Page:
Step 306 is for writing an input string value into the current cell. Step 306 is also for updating the cell status (full or busy from idle or empty) and for updating the index value. Referring to FIG. 3B, step 306.2 is for setting the current position value (CP.value) equal to the nth binary character of input string (IS(n)). Step 306.4 is for drawing a border around a newly formed brick if that has happened—other embodiments may change the status of filled cells to show that they are filled cells that are part of a brick. This is needed for the brick validity test which is only performed on cells that are not already in a brick.

Step 308 is for updating a cell value with a dummy value for a cell determined as potential creating an invalid brick determining a next cell by methodically checking cells along the paths in the data structure until a cell is located. This is illustrated in step 308.2 as current position value (CP.value) equal to dummy.

Step 310 is for updating respective cell statuses to brick statuses (e.g. a brick no. 2 status) if a valid brick has been built in the previous step. This is illustrated by step 310.2 and 310.4 drawing a border around a brick. Drawing border and setting cell status for respective brick cells are different ways of identifying bricks in the wall.

Step 312 is for branching to step 314 if the input string is not finished. Else step 316. This is illustrated by step 312.2 by comparing the string index n with length being the length of the string.

Step 314 is for incrementing the cell index. Next step 304. This is illustrated by step 314.2 where the current position (CP) is set to the next available position.

Step 316 is for methodically serializing the data structure into a binary string of characters representing an encoded string of alphanumeric characters. This may be performed simply using left to right/top to bottom path or a top to bottom/left right path or a diagonal path or a more meandering path through the data structure. Step 316 is also for, optionally, randomizing the dummy values. Step 316 is also the end step in process 300. Step 316 is illustrated by: step 316.2 setting up a loop for each position (POS) in the wall; step 316.4 is for branching to step 316.6 if the cell position status is a dummy value else step 316.7; step 316.7 is for serializing the output string (OS(n)) for each character; step 316.8 maintains the loops back to step 316.2 for each position on the wall; 316.10 is the end of process 300A. This is the end of method 300.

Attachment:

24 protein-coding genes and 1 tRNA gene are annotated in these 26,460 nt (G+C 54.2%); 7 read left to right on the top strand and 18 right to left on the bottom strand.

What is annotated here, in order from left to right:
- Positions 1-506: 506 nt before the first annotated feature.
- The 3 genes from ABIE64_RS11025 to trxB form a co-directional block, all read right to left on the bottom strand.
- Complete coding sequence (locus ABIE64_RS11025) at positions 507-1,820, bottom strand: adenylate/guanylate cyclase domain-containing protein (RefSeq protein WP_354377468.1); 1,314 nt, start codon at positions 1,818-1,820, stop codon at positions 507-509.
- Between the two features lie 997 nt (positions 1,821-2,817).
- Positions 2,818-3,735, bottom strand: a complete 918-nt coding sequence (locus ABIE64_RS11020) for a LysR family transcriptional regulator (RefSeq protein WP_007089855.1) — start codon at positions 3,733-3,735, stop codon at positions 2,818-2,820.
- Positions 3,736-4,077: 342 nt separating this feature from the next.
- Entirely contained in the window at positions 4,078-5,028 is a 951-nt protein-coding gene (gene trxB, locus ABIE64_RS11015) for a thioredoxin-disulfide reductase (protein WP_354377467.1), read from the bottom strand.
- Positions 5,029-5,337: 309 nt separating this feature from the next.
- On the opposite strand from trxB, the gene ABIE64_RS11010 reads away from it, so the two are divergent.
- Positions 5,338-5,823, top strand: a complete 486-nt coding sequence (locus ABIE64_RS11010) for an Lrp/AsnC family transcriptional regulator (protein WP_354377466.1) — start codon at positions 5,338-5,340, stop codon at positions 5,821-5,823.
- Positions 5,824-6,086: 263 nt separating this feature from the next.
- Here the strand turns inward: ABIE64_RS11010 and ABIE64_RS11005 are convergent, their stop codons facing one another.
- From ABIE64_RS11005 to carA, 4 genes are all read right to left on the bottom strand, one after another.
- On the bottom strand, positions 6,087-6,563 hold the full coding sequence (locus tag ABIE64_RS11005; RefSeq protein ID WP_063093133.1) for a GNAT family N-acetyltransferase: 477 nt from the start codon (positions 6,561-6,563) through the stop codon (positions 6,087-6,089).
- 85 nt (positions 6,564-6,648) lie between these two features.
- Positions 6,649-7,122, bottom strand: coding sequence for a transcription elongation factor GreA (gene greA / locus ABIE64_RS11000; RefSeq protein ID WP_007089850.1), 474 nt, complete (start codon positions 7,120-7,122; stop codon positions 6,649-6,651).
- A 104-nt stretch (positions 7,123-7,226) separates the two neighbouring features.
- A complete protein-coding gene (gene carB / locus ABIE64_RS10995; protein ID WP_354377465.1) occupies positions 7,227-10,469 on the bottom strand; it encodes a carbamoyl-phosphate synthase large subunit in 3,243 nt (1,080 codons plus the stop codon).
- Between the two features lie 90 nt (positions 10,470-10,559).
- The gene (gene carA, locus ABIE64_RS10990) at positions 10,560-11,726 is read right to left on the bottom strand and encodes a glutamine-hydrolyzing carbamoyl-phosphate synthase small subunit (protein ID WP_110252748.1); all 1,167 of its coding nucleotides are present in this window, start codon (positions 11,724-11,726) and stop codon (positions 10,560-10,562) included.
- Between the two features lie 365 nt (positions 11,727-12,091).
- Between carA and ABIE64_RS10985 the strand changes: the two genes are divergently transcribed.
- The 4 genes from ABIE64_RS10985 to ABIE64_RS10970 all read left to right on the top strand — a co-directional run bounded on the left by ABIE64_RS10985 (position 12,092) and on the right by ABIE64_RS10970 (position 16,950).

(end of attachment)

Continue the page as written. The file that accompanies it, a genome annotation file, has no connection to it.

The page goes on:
Referring to FIG. 4A, wall decoding method 400 comprises logical process steps 402 to 416 of the embodiment with corresponding more detailed logical process steps 402.2 to 416.2 with respect to FIG. 4B. Wall decoding method 400 starts when a user selects some encoded text in an input string and then selects that wall decoding method 400 be executed on the selected text to produce a decoded output string.

Step 402 is for defining a cellular data structure including an empty starting current cell and a brick definition. As illustrated by step 402.2 parameters initialized include: length; width; start; brick set; and input string index n=1. Step 402.4 is for setting the current position (CP) to start.

Step 403 is for methodically filling the cellular data structure with a binary string of characters representing an encoded string of alphanumeric characters. All cell statuses are set to busy (or full).

Step 404 is for testing the data structure at an empty cell with binary values for invalid brick formation. The first cell tested is the first empty cell but then subsequent empty cells are tested. This is illustrated in FIG. 4A. Step 404.2 is for setting a test variable to zero. Step 404.4 is for setting the current position value (CP.value) to the text variable (initially zero). Step 404.6 is for branching to step 408.2 if an invalid brick has been built, else step 404.8. Step 404.8 is for incrementing the test variable (from zero to one) and proceeding to step 404.4 if so, otherwise step 406.2.

Step 406 is for writing the current cell of the data structure into an output string at an output string index. Step 406 is also for updating the cell status to idle and also updating the output string index. This is illustrated by step 406.2 setting the output string (OS(n)) to equal the current position value (CP.value). Step 406 also increments the output string index (n++). Step 406.4 is for drawing a border around the current position (CP) if needed.

Step 408 is for updating the cell value with dummy value. This is illustrated with step 408.2 updating the current position (CP.value) to a dummy value.

Step 410 is for updating the cell status to brick status (bordered) if a valid brick has been built. This is illustrated by step 410.2 testing if a valid brick has been built, and by step 410.4 drawing a border around the brick if this is the case.